Just got back up from the clubhouse. The good news is, Joe Saunders says his main undoing tonight was an unusually tough-to-grip baseball and his own inability to adjust to it. That’s good news only because the alternative — that the ball was fine and his stuff was just plain awful — is not something Mariners fans really want to be contemplating about their No. 3 starter.
We saw Charlie Furbush uncorking some wacky-looking pitches in the eighth, so you have to believe there is something to that strange ball explanation. I should mention that Saunders did not go to the ball answer as an excuse. I was the one who asked him about it first and he reluctantly answered.
Mariners manager Eric Wedge said both pitchers were unable to grip the ball properly for most of their outings and when that happens, anything but a straight fastball becomes a challenge.
So, that might explain some of why Saunders looked so terrible in this 6-2 loss to the Oakland Athletics. Saunders said he actually felt his command improved somewhat from spring training, when he posted that 11.57 ERA and had folks hoping he’d flip some kind of switch once the regular season began.
Instead, the only switches we saw tonight were the ones Saunders kept getting drawn and quartered with.
“It was hard,’’ Saunders said. “It felt like the balls had some funny stuff on them. Not to make excuses, you’ve got to make adjustments. It just felt like some of them were taking off.
“It felt like my arm felt good,’’ he added. “I felt like my command was actually better. It was just tough to grip the ball.’’
Now, believe me, I know what many of you are thinking. A’s pitcher Tommy Milone had no trouble getting in a groove after that second inning and shutting the Mariners down through seven. This isn’t the NFL, where you get to throw your own ball. Both teams use the same basket of baseballs.
But for some reason, the Mariners pitchers had trouble with them.
If it was just Saunders, well, I might roll my eyes a bit.
But we saw Furbush put Josh Reddick in the dirt with one pitch, then hit him in the back with the very next one. Then, he sent a ball soaring over the head of Brandon Moss.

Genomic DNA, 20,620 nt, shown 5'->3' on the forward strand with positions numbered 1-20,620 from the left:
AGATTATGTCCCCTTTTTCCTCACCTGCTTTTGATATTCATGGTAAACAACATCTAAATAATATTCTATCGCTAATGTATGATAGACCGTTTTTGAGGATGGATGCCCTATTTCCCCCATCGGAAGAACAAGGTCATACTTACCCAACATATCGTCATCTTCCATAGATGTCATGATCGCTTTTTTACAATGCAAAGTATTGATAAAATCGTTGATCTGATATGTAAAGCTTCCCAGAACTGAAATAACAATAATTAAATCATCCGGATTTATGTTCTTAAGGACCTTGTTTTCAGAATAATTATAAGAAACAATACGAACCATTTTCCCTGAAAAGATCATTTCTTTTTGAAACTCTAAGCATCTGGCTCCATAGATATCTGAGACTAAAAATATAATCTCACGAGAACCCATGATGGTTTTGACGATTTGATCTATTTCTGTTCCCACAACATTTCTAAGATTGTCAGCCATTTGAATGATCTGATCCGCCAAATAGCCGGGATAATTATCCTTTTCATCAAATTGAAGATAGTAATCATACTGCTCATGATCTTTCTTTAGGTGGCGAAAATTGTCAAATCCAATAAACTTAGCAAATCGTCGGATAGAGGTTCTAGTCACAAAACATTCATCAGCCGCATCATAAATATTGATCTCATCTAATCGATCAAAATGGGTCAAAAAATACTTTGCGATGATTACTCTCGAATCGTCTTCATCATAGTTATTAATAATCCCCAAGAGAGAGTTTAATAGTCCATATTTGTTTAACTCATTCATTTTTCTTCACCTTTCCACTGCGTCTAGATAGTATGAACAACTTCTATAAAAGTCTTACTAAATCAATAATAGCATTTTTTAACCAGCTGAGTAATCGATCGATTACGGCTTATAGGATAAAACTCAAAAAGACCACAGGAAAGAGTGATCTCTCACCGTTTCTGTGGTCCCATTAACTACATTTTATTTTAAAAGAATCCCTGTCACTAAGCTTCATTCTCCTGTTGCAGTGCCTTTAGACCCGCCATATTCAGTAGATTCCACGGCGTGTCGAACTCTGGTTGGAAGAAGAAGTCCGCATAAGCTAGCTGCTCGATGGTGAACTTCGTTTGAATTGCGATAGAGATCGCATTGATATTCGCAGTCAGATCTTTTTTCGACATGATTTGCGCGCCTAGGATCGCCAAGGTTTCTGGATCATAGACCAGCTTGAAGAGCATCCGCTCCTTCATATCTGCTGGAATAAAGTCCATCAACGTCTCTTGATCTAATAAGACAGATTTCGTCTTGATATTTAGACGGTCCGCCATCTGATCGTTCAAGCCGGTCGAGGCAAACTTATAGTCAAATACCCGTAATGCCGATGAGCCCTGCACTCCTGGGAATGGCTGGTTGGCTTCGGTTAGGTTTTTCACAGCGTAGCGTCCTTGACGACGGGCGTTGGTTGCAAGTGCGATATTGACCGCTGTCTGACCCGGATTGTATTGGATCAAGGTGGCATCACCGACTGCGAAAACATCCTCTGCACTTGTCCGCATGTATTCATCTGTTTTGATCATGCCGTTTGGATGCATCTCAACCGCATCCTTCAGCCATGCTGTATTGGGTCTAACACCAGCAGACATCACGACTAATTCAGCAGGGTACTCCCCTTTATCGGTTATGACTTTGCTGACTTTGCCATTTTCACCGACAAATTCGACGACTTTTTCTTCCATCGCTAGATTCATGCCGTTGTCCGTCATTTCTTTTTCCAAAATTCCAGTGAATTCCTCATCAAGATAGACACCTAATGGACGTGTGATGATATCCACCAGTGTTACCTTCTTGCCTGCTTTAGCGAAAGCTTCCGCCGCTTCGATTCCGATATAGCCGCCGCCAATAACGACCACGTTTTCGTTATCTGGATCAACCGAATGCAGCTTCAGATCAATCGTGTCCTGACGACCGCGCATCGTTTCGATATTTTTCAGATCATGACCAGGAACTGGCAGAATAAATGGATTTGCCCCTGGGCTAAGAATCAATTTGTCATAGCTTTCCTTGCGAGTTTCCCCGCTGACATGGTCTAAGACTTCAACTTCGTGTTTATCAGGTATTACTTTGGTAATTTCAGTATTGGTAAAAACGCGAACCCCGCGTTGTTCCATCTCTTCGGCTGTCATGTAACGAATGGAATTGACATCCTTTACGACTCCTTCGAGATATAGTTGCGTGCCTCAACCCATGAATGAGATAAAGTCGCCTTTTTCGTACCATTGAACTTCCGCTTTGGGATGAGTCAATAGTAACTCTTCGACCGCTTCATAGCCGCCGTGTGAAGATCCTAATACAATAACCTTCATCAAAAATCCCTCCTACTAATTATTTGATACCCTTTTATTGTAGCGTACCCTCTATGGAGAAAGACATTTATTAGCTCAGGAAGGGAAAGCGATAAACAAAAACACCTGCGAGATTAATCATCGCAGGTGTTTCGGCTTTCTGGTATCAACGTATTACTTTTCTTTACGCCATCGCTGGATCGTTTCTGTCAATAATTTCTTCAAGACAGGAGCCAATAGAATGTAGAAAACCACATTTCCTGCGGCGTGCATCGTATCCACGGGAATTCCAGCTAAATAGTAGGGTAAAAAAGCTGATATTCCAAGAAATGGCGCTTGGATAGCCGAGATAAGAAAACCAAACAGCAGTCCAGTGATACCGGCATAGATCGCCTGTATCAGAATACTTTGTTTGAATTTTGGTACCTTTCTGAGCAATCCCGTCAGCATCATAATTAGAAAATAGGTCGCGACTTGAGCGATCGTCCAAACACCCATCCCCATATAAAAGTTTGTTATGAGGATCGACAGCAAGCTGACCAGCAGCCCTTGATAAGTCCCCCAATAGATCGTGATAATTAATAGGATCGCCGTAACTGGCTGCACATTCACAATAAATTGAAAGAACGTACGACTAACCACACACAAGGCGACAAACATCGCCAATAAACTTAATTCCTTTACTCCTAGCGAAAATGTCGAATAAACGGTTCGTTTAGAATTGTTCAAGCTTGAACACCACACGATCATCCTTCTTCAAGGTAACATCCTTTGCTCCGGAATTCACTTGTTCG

I asked Kameron Loe, who gave up the two homers in the seventh, what he thought. Loe told me the baseball felt “really powdery” and like it had “a lot of resin” on it.
But Loe added that it had nothing to do with the home runs he gave up.
As for Saunders, though, he isn’t exactly going to blow you away with his fastball. So, if his secondary stuff is off, it’s going to be a long night.
“He just didn’t have the command with his secondary stuff that he typically has,’’ Mariners manager Eric Wedge said. “I thought he had a pretty good fastball. He came out and he looked strong. He battled. He controlled damage about as well as you can considering everything. But he just wasn’t able to ever really lock it in.’’
And again, of you can’t grip the baseball, your secondary stuff becomes pretty tough to execute.
Poor Jesus Montero was diving all over the place trying to get a handle on Saunders and his pitches. The two had some frequent exchanges in-game as they tried to get on the same page.
“I’ll have to take him out to dinner to kind of figure it out,’’ Saunders said. “But we’ve got to work on stuff. It was my first time with him, so it was a learning experience…it’s probably tough to call pitches for me because he didn’t know where it was going and I didn’t know where it was going at times.’’
Montero said he could tell something was very off with all the pitchers.
“This is the first time this has happened to us,’’ Montero said of the baseballs. “The ball was just flying away…we never got a feel for it. I don’t know what happened.’’
What happened is the Mariners just lost. They’ll try to win three out of four tomorrow afternoon. And hopefully, they’ll get a grip on things.
Comments | More in postgame | Topics: joe saunders; eric wedge; charlie furbush; kameron loe